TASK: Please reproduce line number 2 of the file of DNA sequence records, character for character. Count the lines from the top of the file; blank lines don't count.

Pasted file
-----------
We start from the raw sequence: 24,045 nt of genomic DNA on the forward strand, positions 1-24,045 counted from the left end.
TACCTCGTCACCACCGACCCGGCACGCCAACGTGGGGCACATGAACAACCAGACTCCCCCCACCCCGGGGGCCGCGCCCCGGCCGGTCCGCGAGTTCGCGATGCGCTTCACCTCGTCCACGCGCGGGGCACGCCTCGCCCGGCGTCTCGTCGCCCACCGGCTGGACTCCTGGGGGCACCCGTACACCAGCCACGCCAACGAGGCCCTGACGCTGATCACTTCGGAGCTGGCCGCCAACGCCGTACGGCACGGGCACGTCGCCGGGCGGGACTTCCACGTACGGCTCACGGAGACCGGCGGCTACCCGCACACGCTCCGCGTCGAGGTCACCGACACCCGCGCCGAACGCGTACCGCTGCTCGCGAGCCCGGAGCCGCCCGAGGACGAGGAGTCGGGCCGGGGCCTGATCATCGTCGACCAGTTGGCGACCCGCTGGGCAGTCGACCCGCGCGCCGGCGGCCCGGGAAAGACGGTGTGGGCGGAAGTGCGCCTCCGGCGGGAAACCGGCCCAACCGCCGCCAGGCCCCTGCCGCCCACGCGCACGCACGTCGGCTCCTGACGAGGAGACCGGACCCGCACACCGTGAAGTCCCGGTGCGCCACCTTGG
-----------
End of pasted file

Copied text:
TACCTCGTCACCACCGACCCGGCACGCCAACGTGGGGCACATGAACAACCAGACTCCCCCCACCCCGGGGGCCGCGCCCCGGCCGGTCCGCGAGTTCGCGATGCGCTTCACCTCGTCCACGCGCGGGGCACGCCTCGCCCGGCGTCTCGTCGCCCACCGGCTGGACTCCTGGGGGCACCCGTACACCAGCCACGCCAACGAGGCCCTGACGCTGATCACTTCGGAGCTGGCCGCCAACGCCGTACGGCACGGGCACGTCGCCGGGCGGGACTTCCACGTACGGCTCACGGAGACCGGCGGCTACCCGCACACGCTCCGCGTCGAGGTCACCGACACCCGCGCCGAACGCGTACCGCTGCTCGCGAGCCCGGAGCCGCCCGAGGACGAGGAGTCGGGCCGGGGCCTGATCATCGTCGACCAGTTGGCGACCCGCTGGGCAGTCGACCCGCGCGCCGGCGGCCCGGGAAAGACGGTGTGGGCGGAAGTGCGCCTCCGGCGGGAAACCGGCCCAACCGCCGCCAGGCCCCTGCCGCCCACGCGCACGCACGTCGGCTCCTGACGAGGAGACCGGACCCGCACACCGTGAAGTCCCGGTGCGCCACCTTGG